Rainwater Harvesting Feasibility

Water quality and supply in urban areas of South Tarawa and Kiritimati are a significant issue due to periodic storm surges and droughts, with the majority of water obtained from groundwater lenses through the use of shallow wells.  Due to the lack of sewage treatment on the islands, groundwater supplies are commonly contaminated.  Well water testing carried out in late 2009 found that all water tested from samples in Betio and Bairiki, villages within South Tarawa, showed positive faecal coliform results.  Infants are particularly vulnerable to water-borne diseases, with a reported four infants/children dying due to diarrhea disease every month in South Tarawa.  These issues are compounded by an increasing population drift from the outer islands to urban areas of South Tarawa in particular.

EWBNZ were engaged by MFAT (New Zealand Ministry of Foreign Affairs and Trade) to undertake a feasibility study and design of rainwater harvesting measures in South Tarawa and Kiritimati (Christmas) Island. 

Kiribati_water_tanks.jpgBen Sherriff, a graduate civil engineer from Opus and member of the Engineers Without Borders Auckland Professionals Branch, visited the Kiribati Islands to undertake the site visit portion of the project. After Ben completed this work, Supun Perera, a recent graduate of the University of Auckland and recently returned from aid work in Africa, visited to assist MFAT in getting a contractor engaged, receiving the materials deliveries from offshore and then supervising the works that were done.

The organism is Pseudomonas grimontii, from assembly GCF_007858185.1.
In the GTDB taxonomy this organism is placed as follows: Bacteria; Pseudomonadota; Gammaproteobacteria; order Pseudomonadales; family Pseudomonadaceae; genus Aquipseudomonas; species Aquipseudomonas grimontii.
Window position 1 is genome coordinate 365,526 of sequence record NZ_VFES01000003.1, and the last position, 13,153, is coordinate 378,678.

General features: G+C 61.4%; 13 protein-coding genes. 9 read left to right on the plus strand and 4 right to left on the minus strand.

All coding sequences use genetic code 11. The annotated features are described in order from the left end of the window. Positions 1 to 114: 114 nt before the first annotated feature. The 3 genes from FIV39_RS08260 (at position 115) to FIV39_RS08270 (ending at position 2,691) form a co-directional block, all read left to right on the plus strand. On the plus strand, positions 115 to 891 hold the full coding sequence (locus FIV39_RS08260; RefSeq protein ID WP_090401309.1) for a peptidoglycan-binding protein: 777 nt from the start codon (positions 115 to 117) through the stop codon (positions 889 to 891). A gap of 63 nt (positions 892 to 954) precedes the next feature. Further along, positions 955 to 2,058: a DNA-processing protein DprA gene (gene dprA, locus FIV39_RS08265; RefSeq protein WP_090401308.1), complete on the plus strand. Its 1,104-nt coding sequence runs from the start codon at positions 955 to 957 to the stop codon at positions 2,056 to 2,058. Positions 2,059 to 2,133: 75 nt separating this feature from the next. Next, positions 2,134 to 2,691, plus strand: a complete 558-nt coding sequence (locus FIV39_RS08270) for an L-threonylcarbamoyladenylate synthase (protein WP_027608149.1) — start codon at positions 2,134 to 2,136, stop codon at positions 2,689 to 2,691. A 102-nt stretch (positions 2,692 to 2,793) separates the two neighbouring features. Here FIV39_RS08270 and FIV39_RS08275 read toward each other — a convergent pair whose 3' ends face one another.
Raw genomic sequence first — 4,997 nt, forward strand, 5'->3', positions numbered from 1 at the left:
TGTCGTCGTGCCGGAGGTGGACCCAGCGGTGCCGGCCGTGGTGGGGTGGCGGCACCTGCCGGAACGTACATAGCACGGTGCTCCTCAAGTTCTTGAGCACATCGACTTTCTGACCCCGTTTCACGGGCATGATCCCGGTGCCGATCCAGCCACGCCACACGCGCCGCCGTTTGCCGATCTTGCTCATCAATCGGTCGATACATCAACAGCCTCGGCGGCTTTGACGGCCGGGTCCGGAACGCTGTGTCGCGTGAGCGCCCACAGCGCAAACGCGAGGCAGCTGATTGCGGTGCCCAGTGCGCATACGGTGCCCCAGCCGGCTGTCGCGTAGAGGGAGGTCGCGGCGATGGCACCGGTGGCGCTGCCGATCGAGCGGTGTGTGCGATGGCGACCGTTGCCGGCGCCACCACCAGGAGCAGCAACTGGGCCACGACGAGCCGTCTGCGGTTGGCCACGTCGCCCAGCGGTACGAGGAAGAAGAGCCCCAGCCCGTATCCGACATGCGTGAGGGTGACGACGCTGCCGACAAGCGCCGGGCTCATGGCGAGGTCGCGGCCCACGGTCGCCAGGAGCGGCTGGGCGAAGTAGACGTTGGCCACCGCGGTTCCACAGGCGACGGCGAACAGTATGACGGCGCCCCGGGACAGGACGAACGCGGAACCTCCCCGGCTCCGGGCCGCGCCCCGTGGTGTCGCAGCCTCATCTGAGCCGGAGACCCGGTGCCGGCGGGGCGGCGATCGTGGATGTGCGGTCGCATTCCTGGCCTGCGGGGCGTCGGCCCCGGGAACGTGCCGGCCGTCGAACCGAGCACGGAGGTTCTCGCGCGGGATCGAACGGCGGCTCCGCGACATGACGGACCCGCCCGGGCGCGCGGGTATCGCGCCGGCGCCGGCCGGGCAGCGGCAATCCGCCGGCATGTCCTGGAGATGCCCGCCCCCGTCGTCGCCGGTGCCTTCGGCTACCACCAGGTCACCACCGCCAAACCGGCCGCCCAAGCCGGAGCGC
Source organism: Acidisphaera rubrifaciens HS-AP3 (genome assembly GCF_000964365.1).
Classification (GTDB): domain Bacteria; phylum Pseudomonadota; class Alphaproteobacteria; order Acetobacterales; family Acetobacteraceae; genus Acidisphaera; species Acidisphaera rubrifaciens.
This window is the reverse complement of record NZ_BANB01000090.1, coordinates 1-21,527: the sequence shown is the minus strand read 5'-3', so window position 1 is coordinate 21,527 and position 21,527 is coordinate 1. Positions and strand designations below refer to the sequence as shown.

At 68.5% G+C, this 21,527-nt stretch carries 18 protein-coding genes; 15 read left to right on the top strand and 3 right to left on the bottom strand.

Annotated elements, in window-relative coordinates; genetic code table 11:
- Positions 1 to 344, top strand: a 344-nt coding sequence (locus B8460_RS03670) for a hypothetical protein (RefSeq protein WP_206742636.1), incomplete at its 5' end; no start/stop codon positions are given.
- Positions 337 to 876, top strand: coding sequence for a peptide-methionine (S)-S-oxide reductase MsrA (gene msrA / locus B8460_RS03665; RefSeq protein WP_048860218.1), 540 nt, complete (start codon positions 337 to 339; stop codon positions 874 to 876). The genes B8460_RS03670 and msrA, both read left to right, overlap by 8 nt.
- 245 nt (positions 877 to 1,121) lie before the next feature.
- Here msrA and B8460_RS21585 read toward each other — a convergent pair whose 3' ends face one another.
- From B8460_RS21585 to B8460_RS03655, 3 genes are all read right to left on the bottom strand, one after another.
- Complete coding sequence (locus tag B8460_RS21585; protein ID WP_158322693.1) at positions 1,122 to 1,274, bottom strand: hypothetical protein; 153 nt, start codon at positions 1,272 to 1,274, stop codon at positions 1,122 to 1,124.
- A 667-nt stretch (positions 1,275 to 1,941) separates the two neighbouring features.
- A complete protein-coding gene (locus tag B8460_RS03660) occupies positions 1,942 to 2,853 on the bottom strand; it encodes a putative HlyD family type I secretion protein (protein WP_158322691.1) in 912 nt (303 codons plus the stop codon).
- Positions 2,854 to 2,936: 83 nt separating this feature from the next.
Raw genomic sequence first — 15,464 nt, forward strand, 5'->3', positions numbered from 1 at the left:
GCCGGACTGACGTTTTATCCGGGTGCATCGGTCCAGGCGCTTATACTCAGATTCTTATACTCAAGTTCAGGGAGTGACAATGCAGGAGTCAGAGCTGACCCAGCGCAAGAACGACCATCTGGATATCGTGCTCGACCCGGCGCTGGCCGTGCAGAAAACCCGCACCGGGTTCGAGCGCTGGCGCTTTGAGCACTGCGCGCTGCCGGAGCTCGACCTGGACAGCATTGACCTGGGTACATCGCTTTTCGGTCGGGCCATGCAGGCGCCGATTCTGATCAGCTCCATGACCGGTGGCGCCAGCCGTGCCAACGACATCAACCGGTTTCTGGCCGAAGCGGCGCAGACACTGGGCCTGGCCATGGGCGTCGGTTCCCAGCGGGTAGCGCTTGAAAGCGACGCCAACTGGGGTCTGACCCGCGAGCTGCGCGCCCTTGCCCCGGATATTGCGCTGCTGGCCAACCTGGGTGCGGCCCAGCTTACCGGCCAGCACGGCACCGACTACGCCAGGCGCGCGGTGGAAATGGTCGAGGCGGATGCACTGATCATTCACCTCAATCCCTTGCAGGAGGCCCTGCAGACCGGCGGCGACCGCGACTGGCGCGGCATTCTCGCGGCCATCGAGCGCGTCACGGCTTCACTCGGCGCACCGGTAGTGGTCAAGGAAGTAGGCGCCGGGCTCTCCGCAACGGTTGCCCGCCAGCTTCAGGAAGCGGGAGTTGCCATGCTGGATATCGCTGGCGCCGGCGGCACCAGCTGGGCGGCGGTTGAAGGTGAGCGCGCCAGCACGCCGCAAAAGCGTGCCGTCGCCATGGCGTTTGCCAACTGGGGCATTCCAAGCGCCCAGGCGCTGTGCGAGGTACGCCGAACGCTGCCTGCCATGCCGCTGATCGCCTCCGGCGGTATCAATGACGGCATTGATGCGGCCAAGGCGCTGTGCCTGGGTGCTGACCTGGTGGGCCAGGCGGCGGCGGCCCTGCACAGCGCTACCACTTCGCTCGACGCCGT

This goal of this work in Kiribati was to increase potable water supplies through rainwater harvesting at community facilities for household use, particularly to benefit poor residents in urban areas of South Tarawa and Kiritimati Island.